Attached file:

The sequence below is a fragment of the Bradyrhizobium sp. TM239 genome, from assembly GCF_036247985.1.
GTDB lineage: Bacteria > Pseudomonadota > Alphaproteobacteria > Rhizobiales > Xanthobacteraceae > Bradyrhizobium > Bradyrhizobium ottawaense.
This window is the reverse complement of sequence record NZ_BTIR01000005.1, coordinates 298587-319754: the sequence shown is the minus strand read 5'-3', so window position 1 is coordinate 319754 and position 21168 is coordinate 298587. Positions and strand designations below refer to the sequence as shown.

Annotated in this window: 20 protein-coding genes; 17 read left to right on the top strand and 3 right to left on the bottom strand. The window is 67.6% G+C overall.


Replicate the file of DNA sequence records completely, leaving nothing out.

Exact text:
The sequence below is a fragment of the Bradyrhizobium sp. TM239 genome, from assembly GCF_036247985.1.
GTDB lineage: Bacteria > Pseudomonadota > Alphaproteobacteria > Rhizobiales > Xanthobacteraceae > Bradyrhizobium > Bradyrhizobium ottawaense.
This window is the reverse complement of sequence record NZ_BTIR01000005.1, coordinates 298587-319754: the sequence shown is the minus strand read 5'-3', so window position 1 is coordinate 319754 and position 21168 is coordinate 298587. Positions and strand designations below refer to the sequence as shown.

Annotated in this window: 20 protein-coding genes; 17 read left to right on the top strand and 3 right to left on the bottom strand. The window is 67.6% G+C overall.